package similar to XML::Simple
stuart.b at commonground.com.au
Thu Feb 12 12:31:49 CET 2004
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On 12/02/2004, at 4:43 AM, Peter Hansen wrote:
>> Not at all. This message indicates a lack of understanding of basic
>> principles of XML on the side of the authors of this error message.
> You missed the point I was trying to make Martin, though perhaps it
> is clear now from other messages.
> Basically, if I tried to write an XML parser, and distributed it as
> such, and you found that it didn't handle this use case, you would
> be somewhat unfair to write an article claiming that my XML parser was
> in fact not an XML parser. It has a bug in it, that's all. I'd fix
There is a big difference between a bug and not implementing
a large chunk of the spec for performance.
> The fact that the PyRXP maintainers have apparently refused to fix this
> problem *does* justify the complaint Uche is making, and I support him
> in that now. I wasn't aware that anyone had even tried reporting the
> problem in the first place and was objection to an apparent
This isn't quite correct. ReportLab were more than happy to
take my patch on board, and if you install pyRXP from CVS you
get *two* parsers (pyRXP and pyRXPU). I personally don't
consider pyRXP an XML parser, as it is deliberately lacking what
is in my opinion the single most useful feature of XML (unambiguous
and universal Unicode support). For what Reportlab and others use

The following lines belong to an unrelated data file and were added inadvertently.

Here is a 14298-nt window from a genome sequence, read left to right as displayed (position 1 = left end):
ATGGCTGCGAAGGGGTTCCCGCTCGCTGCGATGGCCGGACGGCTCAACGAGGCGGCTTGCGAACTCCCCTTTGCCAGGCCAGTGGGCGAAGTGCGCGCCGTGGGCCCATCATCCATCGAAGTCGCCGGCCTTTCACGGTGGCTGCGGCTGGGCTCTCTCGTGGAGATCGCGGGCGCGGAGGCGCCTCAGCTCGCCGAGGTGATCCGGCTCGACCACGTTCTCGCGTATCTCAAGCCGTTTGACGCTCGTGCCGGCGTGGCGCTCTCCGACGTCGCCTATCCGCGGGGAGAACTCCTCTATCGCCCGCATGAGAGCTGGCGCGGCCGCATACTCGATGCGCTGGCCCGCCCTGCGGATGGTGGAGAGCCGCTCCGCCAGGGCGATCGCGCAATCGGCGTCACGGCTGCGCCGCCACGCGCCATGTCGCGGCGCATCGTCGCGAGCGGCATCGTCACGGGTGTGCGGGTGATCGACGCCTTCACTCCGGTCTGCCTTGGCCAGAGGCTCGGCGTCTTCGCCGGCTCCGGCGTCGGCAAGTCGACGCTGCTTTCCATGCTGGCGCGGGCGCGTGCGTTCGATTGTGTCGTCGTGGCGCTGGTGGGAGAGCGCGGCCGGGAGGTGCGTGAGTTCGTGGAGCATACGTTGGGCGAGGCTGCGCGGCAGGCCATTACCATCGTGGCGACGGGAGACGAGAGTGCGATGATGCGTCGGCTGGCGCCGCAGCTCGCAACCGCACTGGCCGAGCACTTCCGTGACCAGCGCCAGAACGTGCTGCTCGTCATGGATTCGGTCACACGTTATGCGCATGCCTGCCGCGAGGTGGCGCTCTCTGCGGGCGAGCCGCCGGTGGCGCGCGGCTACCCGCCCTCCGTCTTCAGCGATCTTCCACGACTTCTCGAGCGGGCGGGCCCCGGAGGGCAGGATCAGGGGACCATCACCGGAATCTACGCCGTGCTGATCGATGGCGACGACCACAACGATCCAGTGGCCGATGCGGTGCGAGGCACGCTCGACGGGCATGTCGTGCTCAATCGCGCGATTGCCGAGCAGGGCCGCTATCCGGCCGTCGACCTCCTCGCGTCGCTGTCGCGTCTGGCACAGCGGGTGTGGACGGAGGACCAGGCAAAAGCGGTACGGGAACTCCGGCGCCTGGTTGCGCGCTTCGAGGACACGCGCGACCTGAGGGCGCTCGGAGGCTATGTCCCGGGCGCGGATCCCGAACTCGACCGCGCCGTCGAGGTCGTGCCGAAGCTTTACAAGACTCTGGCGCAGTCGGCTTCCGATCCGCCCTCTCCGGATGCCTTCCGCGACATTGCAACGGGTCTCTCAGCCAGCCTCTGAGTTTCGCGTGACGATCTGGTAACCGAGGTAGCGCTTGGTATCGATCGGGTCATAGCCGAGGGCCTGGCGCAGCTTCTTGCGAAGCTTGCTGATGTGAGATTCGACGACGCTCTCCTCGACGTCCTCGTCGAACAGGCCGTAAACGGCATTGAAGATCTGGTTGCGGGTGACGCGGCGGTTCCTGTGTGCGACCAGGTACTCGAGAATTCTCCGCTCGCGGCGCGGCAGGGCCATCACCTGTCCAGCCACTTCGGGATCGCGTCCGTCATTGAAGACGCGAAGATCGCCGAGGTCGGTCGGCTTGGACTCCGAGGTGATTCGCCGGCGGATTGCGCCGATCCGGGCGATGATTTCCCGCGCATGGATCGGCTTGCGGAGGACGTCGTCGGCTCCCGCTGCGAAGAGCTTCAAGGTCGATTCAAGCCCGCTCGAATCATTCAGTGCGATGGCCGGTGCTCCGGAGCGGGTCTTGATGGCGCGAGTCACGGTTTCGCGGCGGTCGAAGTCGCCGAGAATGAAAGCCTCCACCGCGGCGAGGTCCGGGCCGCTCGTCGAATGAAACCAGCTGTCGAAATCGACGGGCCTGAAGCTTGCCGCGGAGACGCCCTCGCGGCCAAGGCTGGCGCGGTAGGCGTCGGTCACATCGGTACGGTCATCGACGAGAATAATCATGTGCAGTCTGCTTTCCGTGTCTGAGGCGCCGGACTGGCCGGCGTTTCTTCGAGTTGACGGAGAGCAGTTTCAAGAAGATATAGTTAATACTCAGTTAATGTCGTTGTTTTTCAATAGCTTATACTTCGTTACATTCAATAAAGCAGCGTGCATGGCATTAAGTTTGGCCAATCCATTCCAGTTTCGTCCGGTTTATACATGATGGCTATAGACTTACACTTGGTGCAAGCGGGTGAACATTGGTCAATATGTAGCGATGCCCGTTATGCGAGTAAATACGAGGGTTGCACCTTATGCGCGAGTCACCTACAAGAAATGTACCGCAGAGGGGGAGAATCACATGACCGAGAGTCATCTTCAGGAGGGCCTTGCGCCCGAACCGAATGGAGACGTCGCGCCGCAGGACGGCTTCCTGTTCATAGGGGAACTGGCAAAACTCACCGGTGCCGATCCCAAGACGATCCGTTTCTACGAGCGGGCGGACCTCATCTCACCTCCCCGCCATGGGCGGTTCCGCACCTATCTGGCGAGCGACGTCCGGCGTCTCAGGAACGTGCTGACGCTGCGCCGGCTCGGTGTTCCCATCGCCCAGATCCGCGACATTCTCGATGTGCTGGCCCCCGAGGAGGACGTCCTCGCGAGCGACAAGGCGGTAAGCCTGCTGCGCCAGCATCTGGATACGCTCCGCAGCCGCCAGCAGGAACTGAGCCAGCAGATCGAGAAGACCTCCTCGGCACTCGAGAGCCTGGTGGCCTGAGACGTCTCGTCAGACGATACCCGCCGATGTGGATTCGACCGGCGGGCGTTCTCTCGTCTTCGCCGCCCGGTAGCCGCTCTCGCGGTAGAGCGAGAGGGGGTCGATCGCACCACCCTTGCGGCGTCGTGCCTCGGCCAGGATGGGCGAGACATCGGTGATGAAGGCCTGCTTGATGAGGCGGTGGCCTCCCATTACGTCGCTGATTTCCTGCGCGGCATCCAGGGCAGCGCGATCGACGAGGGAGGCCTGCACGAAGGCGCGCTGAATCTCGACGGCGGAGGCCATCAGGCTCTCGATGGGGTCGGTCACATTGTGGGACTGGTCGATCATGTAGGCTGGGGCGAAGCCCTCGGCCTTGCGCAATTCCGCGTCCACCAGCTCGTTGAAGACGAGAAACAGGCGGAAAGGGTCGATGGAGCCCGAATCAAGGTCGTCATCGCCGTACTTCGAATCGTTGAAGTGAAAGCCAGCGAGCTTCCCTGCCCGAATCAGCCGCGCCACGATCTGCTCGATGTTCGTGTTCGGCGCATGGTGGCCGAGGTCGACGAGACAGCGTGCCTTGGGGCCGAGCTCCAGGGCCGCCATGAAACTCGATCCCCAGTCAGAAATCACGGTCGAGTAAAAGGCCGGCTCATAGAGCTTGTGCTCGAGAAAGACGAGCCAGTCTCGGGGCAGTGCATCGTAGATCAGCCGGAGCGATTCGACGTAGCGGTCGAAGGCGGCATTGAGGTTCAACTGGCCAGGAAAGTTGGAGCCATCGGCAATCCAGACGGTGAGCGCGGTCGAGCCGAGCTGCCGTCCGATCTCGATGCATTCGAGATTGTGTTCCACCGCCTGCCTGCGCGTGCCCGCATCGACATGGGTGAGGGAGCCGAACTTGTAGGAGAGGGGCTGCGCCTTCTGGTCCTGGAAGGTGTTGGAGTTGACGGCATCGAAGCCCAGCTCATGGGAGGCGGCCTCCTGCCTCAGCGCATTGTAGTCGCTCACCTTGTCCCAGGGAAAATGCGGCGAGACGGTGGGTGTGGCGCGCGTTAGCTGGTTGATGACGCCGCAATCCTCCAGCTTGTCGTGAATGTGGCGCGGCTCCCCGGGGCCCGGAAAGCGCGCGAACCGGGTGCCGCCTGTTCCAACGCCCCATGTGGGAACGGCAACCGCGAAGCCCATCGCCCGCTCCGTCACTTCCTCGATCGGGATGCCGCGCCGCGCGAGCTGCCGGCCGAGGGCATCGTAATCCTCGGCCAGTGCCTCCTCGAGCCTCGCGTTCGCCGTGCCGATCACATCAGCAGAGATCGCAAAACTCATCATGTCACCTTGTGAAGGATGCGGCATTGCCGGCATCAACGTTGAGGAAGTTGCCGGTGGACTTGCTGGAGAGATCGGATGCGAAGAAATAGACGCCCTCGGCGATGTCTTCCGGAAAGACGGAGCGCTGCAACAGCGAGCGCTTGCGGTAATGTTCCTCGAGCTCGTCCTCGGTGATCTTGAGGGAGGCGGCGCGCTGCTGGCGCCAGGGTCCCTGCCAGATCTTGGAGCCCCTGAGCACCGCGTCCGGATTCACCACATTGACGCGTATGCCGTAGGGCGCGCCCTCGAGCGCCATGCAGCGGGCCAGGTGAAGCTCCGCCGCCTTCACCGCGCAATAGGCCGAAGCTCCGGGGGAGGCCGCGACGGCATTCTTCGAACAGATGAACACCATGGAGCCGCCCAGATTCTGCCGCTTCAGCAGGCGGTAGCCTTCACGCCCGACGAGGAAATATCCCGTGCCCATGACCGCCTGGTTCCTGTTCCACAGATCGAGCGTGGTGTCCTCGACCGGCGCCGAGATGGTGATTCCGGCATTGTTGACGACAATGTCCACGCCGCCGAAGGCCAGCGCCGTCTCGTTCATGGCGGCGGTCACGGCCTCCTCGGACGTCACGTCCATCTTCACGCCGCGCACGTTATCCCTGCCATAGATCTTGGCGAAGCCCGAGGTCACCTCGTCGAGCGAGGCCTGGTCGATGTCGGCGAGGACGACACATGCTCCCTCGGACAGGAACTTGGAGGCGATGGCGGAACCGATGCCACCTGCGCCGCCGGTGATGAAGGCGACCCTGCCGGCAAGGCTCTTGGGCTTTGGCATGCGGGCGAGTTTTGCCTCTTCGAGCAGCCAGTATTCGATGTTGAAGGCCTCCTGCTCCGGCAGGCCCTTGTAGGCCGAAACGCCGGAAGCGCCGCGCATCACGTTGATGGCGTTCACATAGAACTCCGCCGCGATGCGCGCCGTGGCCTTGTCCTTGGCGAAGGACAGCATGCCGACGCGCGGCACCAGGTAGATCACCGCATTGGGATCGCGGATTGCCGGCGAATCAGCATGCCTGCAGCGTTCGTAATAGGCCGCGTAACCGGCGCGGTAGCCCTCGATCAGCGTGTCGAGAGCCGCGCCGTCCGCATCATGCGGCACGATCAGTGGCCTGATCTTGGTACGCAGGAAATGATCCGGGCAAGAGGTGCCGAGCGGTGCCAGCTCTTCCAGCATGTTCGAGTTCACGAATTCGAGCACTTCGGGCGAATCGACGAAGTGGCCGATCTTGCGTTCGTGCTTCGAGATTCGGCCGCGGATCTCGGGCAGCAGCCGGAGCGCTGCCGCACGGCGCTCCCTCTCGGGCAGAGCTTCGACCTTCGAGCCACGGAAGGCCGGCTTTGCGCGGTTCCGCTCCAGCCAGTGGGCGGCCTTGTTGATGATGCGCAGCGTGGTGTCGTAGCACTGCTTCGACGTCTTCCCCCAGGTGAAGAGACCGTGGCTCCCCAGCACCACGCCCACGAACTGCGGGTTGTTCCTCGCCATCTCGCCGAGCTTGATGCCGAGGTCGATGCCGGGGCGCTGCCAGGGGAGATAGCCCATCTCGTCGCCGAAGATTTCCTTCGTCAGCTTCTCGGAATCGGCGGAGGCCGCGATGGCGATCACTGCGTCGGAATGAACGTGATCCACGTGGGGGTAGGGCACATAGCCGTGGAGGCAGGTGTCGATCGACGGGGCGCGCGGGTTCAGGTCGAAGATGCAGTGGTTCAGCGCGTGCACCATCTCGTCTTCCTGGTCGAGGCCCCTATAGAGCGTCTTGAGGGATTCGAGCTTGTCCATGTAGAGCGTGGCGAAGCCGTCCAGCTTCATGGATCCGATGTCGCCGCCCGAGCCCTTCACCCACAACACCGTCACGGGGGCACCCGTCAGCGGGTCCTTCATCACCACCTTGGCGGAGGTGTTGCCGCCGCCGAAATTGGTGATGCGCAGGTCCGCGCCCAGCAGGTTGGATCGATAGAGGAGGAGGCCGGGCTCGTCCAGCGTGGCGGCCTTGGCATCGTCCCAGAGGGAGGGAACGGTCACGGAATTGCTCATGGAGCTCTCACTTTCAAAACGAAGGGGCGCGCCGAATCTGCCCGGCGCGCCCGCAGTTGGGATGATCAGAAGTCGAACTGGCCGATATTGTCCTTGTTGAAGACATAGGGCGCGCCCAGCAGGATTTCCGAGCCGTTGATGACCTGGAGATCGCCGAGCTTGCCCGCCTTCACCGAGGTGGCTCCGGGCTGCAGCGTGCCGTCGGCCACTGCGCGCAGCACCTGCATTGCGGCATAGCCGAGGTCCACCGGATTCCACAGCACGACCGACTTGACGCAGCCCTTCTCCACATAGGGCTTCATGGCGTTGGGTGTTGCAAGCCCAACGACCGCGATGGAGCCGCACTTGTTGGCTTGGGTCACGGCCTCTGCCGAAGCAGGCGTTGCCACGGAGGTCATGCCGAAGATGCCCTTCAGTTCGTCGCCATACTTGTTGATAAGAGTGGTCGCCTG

if for, however, it is quite sufficient.
It is unfortunate that the release on ReportLab's web site
is way out of date (possibly over a year), but they may have
more pressing concerns, or possibly nobody has even asked.
Not that it is really *their* problem - the code is GPL and
*anybody* with the time could release a fresh package.
> If the presence of a bug in a program means that one cannot label the
> program as being what it is intended to be, then all software would
> to be released with disclaimers like "this is supposed to be a Python
> interpreter, and might be someday, but isn't yet because there are some
> rare cases where it doesn't correctly interpret Python".
Classifying a lack of Unicode support in an XML parser as a
'bug' is ridiculous. I must admit that I was a bit miffed when
I first tried out 'the fastest validating XML parser around'
and found out it couldn't validate XHTML, ONIX or anything
except trivial examples I coded up - I got the impression that
someone who didn't understand XML had gotten a bit overexcited.
When I looked into it further, it became clear that pyRXP was
not what I would call an XML parser *by design* and that
ReportLab's definition of XML was slightly more flexible than
Stuart Bishop <stuart at stuartbishop.net>
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